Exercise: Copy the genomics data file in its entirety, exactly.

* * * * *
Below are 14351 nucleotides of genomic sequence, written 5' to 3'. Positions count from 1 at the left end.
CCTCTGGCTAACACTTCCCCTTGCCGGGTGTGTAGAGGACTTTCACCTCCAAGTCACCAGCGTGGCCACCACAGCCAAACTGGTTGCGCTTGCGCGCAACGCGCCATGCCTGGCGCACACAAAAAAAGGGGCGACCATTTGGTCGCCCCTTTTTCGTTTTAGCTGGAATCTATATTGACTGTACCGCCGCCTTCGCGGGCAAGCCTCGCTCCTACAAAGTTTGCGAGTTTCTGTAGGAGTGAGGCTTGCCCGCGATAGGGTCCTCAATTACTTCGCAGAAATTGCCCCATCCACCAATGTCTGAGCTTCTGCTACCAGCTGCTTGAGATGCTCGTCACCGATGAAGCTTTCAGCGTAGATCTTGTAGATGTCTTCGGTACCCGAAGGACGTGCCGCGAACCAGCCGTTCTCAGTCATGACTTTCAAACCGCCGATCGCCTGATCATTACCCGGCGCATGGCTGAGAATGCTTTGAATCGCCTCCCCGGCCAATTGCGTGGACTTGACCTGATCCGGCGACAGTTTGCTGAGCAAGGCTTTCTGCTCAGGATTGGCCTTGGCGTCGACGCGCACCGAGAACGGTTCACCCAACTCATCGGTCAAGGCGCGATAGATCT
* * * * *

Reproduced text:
Below are 14351 nucleotides of genomic sequence, written 5' to 3'. Positions count from 1 at the left end.
CCTCTGGCTAACACTTCCCCTTGCCGGGTGTGTAGAGGACTTTCACCTCCAAGTCACCAGCGTGGCCACCACAGCCAAACTGGTTGCGCTTGCGCGCAACGCGCCATGCCTGGCGCACACAAAAAAAGGGGCGACCATTTGGTCGCCCCTTTTTCGTTTTAGCTGGAATCTATATTGACTGTACCGCCGCCTTCGCGGGCAAGCCTCGCTCCTACAAAGTTTGCGAGTTTCTGTAGGAGTGAGGCTTGCCCGCGATAGGGTCCTCAATTACTTCGCAGAAATTGCCCCATCCACCAATGTCTGAGCTTCTGCTACCAGCTGCTTGAGATGCTCGTCACCGATGAAGCTTTCAGCGTAGATCTTGTAGATGTCTTCGGTACCCGAAGGACGTGCCGCGAACCAGCCGTTCTCAGTCATGACTTTCAAACCGCCGATCGCCTGATCATTACCCGGCGCATGGCTGAGAATGCTTTGAATCGCCTCCCCGGCCAATTGCGTGGACTTGACCTGATCCGGCGACAGTTTGCTGAGCAAGGCTTTCTGCTCAGGATTGGCCTTGGCGTCGACGCGCACCGAGAACGGTTCACCCAACTCATCGGTCAAGGCGCGATAGATCT